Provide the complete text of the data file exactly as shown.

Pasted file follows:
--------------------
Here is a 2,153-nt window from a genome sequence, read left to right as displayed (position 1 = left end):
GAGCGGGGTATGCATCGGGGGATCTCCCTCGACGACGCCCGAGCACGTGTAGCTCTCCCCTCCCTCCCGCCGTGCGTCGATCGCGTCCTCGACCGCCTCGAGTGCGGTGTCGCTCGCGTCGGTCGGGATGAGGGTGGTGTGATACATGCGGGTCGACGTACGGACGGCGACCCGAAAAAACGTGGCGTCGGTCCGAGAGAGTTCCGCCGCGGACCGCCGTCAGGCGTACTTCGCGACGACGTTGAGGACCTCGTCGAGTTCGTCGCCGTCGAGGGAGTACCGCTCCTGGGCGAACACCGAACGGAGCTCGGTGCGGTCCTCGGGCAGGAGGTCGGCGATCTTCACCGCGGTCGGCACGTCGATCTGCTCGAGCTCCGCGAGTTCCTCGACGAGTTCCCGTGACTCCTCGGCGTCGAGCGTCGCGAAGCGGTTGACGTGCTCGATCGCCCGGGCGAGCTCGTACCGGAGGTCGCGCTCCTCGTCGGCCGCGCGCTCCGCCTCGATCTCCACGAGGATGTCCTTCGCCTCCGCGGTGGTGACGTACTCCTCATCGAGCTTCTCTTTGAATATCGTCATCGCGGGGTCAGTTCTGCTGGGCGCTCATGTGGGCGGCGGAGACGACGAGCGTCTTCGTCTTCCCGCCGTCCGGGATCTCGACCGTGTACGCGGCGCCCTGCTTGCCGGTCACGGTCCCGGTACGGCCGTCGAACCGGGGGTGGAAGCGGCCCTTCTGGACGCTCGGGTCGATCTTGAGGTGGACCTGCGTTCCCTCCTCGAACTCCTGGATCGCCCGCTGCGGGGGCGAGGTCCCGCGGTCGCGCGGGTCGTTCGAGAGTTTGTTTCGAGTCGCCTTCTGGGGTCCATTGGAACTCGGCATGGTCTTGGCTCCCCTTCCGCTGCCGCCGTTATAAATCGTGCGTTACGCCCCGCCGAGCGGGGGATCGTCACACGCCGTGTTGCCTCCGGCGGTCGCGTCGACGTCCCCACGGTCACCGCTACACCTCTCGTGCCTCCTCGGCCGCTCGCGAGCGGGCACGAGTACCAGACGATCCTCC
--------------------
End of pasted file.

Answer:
Here is a 2,153-nt window from a genome sequence, read left to right as displayed (position 1 = left end):
GAGCGGGGTATGCATCGGGGGATCTCCCTCGACGACGCCCGAGCACGTGTAGCTCTCCCCTCCCTCCCGCCGTGCGTCGATCGCGTCCTCGACCGCCTCGAGTGCGGTGTCGCTCGCGTCGGTCGGGATGAGGGTGGTGTGATACATGCGGGTCGACGTACGGACGGCGACCCGAAAAAACGTGGCGTCGGTCCGAGAGAGTTCCGCCGCGGACCGCCGTCAGGCGTACTTCGCGACGACGTTGAGGACCTCGTCGAGTTCGTCGCCGTCGAGGGAGTACCGCTCCTGGGCGAACACCGAACGGAGCTCGGTGCGGTCCTCGGGCAGGAGGTCGGCGATCTTCACCGCGGTCGGCACGTCGATCTGCTCGAGCTCCGCGAGTTCCTCGACGAGTTCCCGTGACTCCTCGGCGTCGAGCGTCGCGAAGCGGTTGACGTGCTCGATCGCCCGGGCGAGCTCGTACCGGAGGTCGCGCTCCTCGTCGGCCGCGCGCTCCGCCTCGATCTCCACGAGGATGTCCTTCGCCTCCGCGGTGGTGACGTACTCCTCATCGAGCTTCTCTTTGAATATCGTCATCGCGGGGTCAGTTCTGCTGGGCGCTCATGTGGGCGGCGGAGACGACGAGCGTCTTCGTCTTCCCGCCGTCCGGGATCTCGACCGTGTACGCGGCGCCCTGCTTGCCGGTCACGGTCCCGGTACGGCCGTCGAACCGGGGGTGGAAGCGGCCCTTCTGGACGCTCGGGTCGATCTTGAGGTGGACCTGCGTTCCCTCCTCGAACTCCTGGATCGCCCGCTGCGGGGGCGAGGTCCCGCGGTCGCGCGGGTCGTTCGAGAGTTTGTTTCGAGTCGCCTTCTGGGGTCCATTGGAACTCGGCATGGTCTTGGCTCCCCTTCCGCTGCCGCCGTTATAAATCGTGCGTTACGCCCCGCCGAGCGGGGGATCGTCACACGCCGTGTTGCCTCCGGCGGTCGCGTCGACGTCCCCACGGTCACCGCTACACCTCTCGTGCCTCCTCGGCCGCTCGCGAGCGGGCACGAGTACCAGACGATCCTCC